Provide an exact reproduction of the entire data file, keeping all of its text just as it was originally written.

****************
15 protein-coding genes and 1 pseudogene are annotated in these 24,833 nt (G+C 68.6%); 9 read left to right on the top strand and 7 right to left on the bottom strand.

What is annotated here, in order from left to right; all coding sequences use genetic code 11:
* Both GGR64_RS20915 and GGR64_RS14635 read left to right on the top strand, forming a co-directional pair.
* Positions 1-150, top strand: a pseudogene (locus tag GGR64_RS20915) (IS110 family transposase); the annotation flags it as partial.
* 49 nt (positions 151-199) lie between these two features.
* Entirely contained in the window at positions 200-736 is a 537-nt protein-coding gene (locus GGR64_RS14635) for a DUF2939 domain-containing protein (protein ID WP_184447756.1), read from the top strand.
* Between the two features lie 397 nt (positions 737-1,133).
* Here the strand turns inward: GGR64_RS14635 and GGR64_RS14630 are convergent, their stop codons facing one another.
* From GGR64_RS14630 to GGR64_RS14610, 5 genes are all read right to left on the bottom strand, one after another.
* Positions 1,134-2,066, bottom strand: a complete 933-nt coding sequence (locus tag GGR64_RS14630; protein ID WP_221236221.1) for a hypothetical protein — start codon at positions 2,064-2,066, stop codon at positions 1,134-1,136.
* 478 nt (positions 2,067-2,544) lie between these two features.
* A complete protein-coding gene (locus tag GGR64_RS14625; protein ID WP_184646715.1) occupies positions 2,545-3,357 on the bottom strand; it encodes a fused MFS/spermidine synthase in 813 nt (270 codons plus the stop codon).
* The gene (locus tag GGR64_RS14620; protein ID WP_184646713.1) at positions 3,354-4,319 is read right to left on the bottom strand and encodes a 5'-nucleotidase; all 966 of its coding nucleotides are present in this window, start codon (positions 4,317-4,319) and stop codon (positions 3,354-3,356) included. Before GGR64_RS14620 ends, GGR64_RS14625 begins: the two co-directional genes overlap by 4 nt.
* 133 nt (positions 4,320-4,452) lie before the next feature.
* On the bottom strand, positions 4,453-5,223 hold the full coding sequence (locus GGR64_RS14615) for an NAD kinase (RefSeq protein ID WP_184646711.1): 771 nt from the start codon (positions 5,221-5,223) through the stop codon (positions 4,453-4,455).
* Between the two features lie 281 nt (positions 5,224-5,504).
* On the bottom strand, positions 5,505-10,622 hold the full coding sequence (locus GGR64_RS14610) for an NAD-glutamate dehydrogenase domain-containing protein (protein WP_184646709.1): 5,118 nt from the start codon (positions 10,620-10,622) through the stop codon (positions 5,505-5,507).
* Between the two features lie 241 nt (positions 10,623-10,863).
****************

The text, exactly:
15 protein-coding genes and 1 pseudogene are annotated in these 24,833 nt (G+C 68.6%); 9 read left to right on the top strand and 7 right to left on the bottom strand.

What is annotated here, in order from left to right; all coding sequences use genetic code 11:
* Both GGR64_RS20915 and GGR64_RS14635 read left to right on the top strand, forming a co-directional pair.
* Positions 1-150, top strand: a pseudogene (locus tag GGR64_RS20915) (IS110 family transposase); the annotation flags it as partial.
* 49 nt (positions 151-199) lie between these two features.
* Entirely contained in the window at positions 200-736 is a 537-nt protein-coding gene (locus GGR64_RS14635) for a DUF2939 domain-containing protein (protein ID WP_184447756.1), read from the top strand.
* Between the two features lie 397 nt (positions 737-1,133).
* Here the strand turns inward: GGR64_RS14635 and GGR64_RS14630 are convergent, their stop codons facing one another.
* From GGR64_RS14630 to GGR64_RS14610, 5 genes are all read right to left on the bottom strand, one after another.
* Positions 1,134-2,066, bottom strand: a complete 933-nt coding sequence (locus tag GGR64_RS14630; protein ID WP_221236221.1) for a hypothetical protein — start codon at positions 2,064-2,066, stop codon at positions 1,134-1,136.
* 478 nt (positions 2,067-2,544) lie between these two features.
* A complete protein-coding gene (locus tag GGR64_RS14625; protein ID WP_184646715.1) occupies positions 2,545-3,357 on the bottom strand; it encodes a fused MFS/spermidine synthase in 813 nt (270 codons plus the stop codon).
* The gene (locus tag GGR64_RS14620; protein ID WP_184646713.1) at positions 3,354-4,319 is read right to left on the bottom strand and encodes a 5'-nucleotidase; all 966 of its coding nucleotides are present in this window, start codon (positions 4,317-4,319) and stop codon (positions 3,354-3,356) included. Before GGR64_RS14620 ends, GGR64_RS14625 begins: the two co-directional genes overlap by 4 nt.
* 133 nt (positions 4,320-4,452) lie before the next feature.
* On the bottom strand, positions 4,453-5,223 hold the full coding sequence (locus GGR64_RS14615) for an NAD kinase (RefSeq protein ID WP_184646711.1): 771 nt from the start codon (positions 5,221-5,223) through the stop codon (positions 4,453-4,455).
* Between the two features lie 281 nt (positions 5,224-5,504).
* On the bottom strand, positions 5,505-10,622 hold the full coding sequence (locus GGR64_RS14610) for an NAD-glutamate dehydrogenase domain-containing protein (protein WP_184646709.1): 5,118 nt from the start codon (positions 10,620-10,622) through the stop codon (positions 5,505-5,507).
* Between the two features lie 241 nt (positions 10,623-10,863).